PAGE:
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UBC Theses and Dissertations

The feasiblity of solar-powered, self-propelled data buoys Egles, David William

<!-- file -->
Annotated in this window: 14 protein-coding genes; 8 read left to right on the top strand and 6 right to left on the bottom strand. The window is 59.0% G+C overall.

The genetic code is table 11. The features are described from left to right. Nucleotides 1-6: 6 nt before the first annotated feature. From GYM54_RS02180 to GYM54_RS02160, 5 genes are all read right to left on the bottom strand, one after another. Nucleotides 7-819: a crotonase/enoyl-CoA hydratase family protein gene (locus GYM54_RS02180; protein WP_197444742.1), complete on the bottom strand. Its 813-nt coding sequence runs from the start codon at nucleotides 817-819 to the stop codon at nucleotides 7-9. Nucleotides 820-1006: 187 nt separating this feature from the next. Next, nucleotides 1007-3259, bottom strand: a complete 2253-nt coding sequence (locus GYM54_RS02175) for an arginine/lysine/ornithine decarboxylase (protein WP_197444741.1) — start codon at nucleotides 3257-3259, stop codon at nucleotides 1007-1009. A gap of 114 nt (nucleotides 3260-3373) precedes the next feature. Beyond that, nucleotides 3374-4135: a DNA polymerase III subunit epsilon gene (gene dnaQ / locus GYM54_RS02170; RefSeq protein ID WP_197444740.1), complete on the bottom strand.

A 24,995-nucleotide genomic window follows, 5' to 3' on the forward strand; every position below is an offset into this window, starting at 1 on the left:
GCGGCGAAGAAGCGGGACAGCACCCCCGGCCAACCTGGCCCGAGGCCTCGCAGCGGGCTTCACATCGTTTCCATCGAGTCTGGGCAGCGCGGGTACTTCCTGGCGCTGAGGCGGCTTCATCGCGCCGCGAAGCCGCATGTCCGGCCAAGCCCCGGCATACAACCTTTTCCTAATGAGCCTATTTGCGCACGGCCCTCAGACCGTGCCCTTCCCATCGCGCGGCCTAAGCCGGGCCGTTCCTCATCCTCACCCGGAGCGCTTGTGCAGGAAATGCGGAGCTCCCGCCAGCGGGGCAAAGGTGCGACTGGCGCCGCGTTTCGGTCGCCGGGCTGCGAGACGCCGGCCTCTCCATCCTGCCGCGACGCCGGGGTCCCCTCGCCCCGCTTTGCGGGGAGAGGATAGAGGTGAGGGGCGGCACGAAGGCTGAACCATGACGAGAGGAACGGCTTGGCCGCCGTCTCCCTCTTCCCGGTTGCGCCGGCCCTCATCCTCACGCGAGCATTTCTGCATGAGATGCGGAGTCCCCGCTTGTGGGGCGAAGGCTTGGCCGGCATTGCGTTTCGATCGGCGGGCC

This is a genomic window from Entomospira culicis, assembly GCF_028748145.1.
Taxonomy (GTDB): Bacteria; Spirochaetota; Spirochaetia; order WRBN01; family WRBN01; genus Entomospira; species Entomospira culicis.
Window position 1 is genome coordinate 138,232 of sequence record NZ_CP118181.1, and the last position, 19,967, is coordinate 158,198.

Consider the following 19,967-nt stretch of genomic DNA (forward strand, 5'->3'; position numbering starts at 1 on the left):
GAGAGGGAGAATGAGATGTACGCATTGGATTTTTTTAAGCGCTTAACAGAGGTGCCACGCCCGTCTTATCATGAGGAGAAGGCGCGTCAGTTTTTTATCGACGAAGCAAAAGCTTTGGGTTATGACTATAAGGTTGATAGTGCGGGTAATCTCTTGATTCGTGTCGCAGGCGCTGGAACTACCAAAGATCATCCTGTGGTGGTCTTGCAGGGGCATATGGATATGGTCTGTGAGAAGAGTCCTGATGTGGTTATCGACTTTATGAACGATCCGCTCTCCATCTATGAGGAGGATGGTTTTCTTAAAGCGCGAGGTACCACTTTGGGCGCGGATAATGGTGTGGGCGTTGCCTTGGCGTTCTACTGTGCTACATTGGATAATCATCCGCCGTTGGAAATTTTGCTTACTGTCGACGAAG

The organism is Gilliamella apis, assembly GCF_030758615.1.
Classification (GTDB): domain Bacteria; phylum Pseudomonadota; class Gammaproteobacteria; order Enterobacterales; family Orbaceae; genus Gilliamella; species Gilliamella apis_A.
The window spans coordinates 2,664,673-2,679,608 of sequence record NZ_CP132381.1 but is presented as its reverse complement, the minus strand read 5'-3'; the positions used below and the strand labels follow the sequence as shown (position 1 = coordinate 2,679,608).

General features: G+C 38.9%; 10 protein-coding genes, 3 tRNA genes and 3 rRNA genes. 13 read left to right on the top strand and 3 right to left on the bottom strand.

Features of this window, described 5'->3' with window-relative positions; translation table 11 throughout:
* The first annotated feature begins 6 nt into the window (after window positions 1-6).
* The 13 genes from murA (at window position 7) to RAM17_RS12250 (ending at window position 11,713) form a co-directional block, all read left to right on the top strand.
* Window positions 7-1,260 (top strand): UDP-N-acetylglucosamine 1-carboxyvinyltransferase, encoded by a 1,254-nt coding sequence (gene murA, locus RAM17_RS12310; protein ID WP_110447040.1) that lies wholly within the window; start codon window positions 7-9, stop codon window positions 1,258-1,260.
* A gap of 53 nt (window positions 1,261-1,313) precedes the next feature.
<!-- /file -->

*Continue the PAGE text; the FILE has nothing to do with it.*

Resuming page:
The purpose of this study is to explore the feasibility of a recent development in oceanographic instrumentation known as an active drifter buoy. The active drifter is a self-propelled, solar-powered data buoy which has the capability of influencing its drift rate and direction with the use of a thruster/rudder system. This study examines the active drifters developed thus far, and discusses a series of experiments which provide sufficient information to predict the performance of a buoy offshore. The active drifter was conceived at the Institute of Ocean Sciences at Patricia Bay, B.C. Under the direction of Engineer G.R. Smith, a prototype was built and received limited testing in inshore waters. Seaboy Marine Services Ltd., a manufacturer of data buoys, began its own active drifter program in 1984, and in 1985 made its prototype available to the author for a series of experiments to define its capabilities and provide data for future development. The Seaboy active drifter was named Ranger 1, and had a shallow, spoon-shaped hull with a circular deck to maximize the area available for a photovoltaic array. The buoy was 2m in diameter and had a foil shaped keel 1m deep. A 12 V DC thruster combined with a 36 cm. model airplane propeller propelled the buoy at a speed of 0.50 m/s in calm water. The 210 peak watt solar array charged a bank of six 55 amp hour gelled electrolyte lead acid batteries and provided the power to operate the electronics payload and for propulsion. The Ranger testing program included a measurement of the effective power of the hull at the B.C. Research tow tank facilities. Experiments in the tow tank revealed that a design speed of 0.50 m/s required 4 watts of thrust, and that a static aft trim was required to prevent the buoy from submerging into its own wake. Extensive inshore tests were performed on the Ranger buoy in Elk Lake, near Victoria. These tests showed that the actual power required to propel the buoy at 0.50 m/s was 32 watts. Downwind drift tests showed the buoy travelled at a rate of 5% of the lm wind speed. Upwind, the combined effects of surface drift, waves and wind drag reduced the forward buoy speed by a factor equal to 5.4% of the wind speed, and the maximum speed in which the buoy could make forward headway was 10 m/s. A simulation based on the results of these experiments was performed to predict the performance of an active drifter deployed at Ocean Station Papa (50°N, 145°W). At this site, the average wind speeds are 10.5 m/s, with surface drift currents equal to 3.3% of the wind speed. With an average daily total insolation of 9.6 MJ/m² the buoy would be able to motor 12.7 hours a day. In these conditions, the active drifter could reduce the annual drift rate to 43% of a comparable unpropelled buoy. This is comparable to a deep-drogued spar buoy, indicating no significant improvement inperformance over the less sophisticated buoys commonly in use. The simulation shows that for an active drifter buoy to become a practical alternative to buoys now available, changes must be made in the hull shape to reduce drag and the effects of winds and waves on buoy mobility.

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